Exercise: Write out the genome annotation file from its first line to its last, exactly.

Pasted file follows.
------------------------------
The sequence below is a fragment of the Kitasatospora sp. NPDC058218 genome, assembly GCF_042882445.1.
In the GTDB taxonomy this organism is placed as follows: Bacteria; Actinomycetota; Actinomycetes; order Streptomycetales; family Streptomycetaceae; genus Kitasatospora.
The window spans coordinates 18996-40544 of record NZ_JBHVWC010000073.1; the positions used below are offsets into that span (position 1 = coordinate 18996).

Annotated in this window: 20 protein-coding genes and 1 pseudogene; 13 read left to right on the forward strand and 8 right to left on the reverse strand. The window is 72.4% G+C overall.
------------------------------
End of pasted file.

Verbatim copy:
The sequence below is a fragment of the Kitasatospora sp. NPDC058218 genome, assembly GCF_042882445.1.
In the GTDB taxonomy this organism is placed as follows: Bacteria; Actinomycetota; Actinomycetes; order Streptomycetales; family Streptomycetaceae; genus Kitasatospora.
The window spans coordinates 18996-40544 of record NZ_JBHVWC010000073.1; the positions used below are offsets into that span (position 1 = coordinate 18996).

Annotated in this window: 20 protein-coding genes and 1 pseudogene; 13 read left to right on the forward strand and 8 right to left on the reverse strand. The window is 72.4% G+C overall.